Duck used to be Debra Lippman's favorite poultry dish to order when she ate out.
"But not anymore," said the West New York resident last week. "I can never eat it again."
That's because Lippman has become a caregiver for one of her feathered friends that she spotted near the pond inside North Hudson Braddock Park in North Bergen recently.
Ever since Lippman moved to Hudson County from her native Manhattan a year ago, she became very fond of visiting North Hudson Braddock Park.
"I found the park to be very beautiful," Lippman said. "One day, I walked by and I saw this duck sitting on the rocks. It was getting dark and I noticed that this duck was starving. He didn't look like the other ducks at the pond. His neck was hanging low and was having a tough time walking."
Lippman had already become somewhat of an expert on ducks, because a few months earlier, she had met someone who was sitting in a park along Boulevard East in West New York who had a baby duck.
"The man said that his daughter had purchased this duck for him and he wasn't ready for it," Lippman said. "And he just left the duck with me."
Lippman always had an affection for animals, owning a cat and taking care of stray dogs from time to time. But a duck?
"I love all animals and I always had cats and dogs, but I didn't know anything about ducks," Lippman said. "No one knows what ducks are like, but I found that ducks are incredibly loving and friendly. Ducks are nice pets if you have a backyard and want a pet, but I couldn't keep it."
Lippman nursed the baby duck in her home and gave it the name of "Emma," and when the duck reached three months old, had its flight wings and was old enough to be released, she brought it to West Long Branch and released it.
"It was very difficult for me to bring Emma there," Lippman said. "I didn't know if she would like it."
So Lippman figured she was out of the duck-nursing game until that fateful day three weeks ago when she spotted a yellow-billed domestic duck sticking out like a sore thumb near the pond in North Hudson Braddock Park.
"Most of the ducks already there are wild mallards," Lippman said. "This was a traditional silver apple yard duck, with the white feathers and yellow bill."
And definitely a dead-ringer for the quacker that has been made popular by the AFLAC insurance television commercials.
"I was definitely surprised to see this duck at the pond," Lippman said. "I was even more surprised when this duck followed me."
Lippman said that she decided to nurse the abandoned animal back to health.
Lippman did research for the care of ducks on the Internet to find out what they like to eat and how to care for them.
"There are some people who keep ducks as pets who buy duck diapers," said Lippman, who has a career in sales. "There is also duck clothing you can buy as well. It's really amazing. But I learned a lot about taking care of ducks from the Internet."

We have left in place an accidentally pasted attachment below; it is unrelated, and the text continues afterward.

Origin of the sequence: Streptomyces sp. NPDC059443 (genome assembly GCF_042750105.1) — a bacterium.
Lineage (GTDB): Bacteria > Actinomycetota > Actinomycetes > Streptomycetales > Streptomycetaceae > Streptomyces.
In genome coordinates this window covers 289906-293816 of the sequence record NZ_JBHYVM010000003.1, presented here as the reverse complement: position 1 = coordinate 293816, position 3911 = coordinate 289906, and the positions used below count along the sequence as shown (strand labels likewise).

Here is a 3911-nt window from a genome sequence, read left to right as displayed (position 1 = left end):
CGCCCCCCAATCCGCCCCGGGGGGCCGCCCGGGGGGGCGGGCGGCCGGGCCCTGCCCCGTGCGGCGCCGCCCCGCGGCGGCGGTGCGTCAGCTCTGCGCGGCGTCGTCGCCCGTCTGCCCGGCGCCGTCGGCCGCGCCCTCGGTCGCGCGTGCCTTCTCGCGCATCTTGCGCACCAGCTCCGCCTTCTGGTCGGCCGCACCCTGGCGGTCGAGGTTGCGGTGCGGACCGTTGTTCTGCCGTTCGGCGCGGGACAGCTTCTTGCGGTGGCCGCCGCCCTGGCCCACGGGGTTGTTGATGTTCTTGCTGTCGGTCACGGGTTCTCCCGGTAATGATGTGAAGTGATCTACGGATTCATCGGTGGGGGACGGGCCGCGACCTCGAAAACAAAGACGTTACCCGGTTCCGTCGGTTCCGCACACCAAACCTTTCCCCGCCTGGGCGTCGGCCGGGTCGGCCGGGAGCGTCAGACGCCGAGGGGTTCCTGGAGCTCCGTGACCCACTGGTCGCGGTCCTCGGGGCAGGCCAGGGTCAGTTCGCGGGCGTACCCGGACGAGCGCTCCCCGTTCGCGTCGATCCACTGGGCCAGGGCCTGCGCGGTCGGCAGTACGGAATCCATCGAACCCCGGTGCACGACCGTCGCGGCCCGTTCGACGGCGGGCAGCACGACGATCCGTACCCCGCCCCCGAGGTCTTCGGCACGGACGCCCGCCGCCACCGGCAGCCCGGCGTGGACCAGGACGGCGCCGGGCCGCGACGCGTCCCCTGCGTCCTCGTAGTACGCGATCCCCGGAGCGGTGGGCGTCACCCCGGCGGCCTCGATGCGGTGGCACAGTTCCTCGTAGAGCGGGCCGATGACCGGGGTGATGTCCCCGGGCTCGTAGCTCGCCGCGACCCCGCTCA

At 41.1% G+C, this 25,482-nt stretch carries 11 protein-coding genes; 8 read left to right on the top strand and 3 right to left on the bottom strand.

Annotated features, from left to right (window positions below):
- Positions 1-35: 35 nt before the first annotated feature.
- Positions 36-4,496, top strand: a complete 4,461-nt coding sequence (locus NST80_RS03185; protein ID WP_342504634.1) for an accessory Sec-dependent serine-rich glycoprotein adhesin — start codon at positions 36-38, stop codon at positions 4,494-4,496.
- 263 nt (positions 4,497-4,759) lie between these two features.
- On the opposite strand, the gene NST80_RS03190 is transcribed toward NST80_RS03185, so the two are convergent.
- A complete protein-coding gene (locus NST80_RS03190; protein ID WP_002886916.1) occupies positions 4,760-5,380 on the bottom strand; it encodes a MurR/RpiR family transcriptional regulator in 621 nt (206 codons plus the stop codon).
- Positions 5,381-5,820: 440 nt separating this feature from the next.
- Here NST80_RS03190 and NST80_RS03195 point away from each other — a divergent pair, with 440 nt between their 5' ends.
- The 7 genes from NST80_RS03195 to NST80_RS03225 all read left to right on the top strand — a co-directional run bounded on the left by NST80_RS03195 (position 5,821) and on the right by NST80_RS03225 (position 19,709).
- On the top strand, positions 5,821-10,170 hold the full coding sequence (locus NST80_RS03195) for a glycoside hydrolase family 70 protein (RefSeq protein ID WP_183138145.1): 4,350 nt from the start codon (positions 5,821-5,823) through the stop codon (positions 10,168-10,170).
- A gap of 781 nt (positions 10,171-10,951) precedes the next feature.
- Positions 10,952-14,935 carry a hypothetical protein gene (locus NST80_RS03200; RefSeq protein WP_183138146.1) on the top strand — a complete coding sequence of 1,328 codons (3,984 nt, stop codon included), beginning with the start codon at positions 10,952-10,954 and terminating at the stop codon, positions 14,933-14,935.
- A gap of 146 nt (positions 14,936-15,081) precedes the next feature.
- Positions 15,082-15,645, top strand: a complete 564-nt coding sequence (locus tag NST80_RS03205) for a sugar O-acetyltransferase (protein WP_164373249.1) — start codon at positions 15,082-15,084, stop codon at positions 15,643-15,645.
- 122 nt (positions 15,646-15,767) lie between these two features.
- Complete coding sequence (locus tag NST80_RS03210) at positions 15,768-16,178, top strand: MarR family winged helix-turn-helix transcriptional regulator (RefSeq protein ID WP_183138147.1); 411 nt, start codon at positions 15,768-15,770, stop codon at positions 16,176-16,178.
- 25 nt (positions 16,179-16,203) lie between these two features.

While caring for the duck, which she named "Ernie," Lippman would take the duck daily to visit the pond. At the pond in North Hudson Park, Ernie became quite a folk hero.
"People just loved him," Lippman said. "And Ernie loved the people. Children, elderly people, everyone would come up to him and pet him and play with him. They can't just sit there. They have to come up to him. I've met so many people because they've come up to pet Ernie."
One of the people who was fascinated by Ernie the Duck was David Kronick, the former state assemblyman who is an avid user of the park and a conservation advocate.
"I was jogging with a friend one day in the park and I saw a crowd near the pond," Kronick said. "There were a few dozen people, children and older people, there. When I got closer, I saw the duck. I saw the children stroking the duck's tail feathers. The duck was so docile and tame."
Kronick introduced himself to Lippman, who told him the story about saving her feathered friend.
"I was overly impressed by this woman's care," Kronick said. "Not only did she care about the duck, but she was willing to go the extra nine yards and take the duck home with her. That's a major responsibility. It proved to me that there are people out there who truly care. I realized that there have been a lot of people who have been caring and feeding the ducks and geese in the park for many years."
Added Kronick, "But Debra is a special person. Thank God we have people like that who will go the extra mile."
Lippman said that Ernie is still a few weeks away from being released into captivity.
"In another two weeks or so, he'll be full grown," Lippman said. "I've been calling people to see if I can find him a permanent home. I might take him to West Long Branch, because Emma did well there. But I may see if he can take to the pond in the park. Hopefully, he'll be able to stay there."
Although she loves animals, Lippman hopes she's not earning a reputation as being a "duck lady."
"It's just one of those things that happened," Lippman said. "I've been able to meet some interesting people through this. I guess it's been sort of fate that I happened to be there that day."
Lippman is sad about letting Ernie go.
"I cried when I left the other one, so it will be difficult to lose this one," Lippman said. "Ernie's made a lot of friends."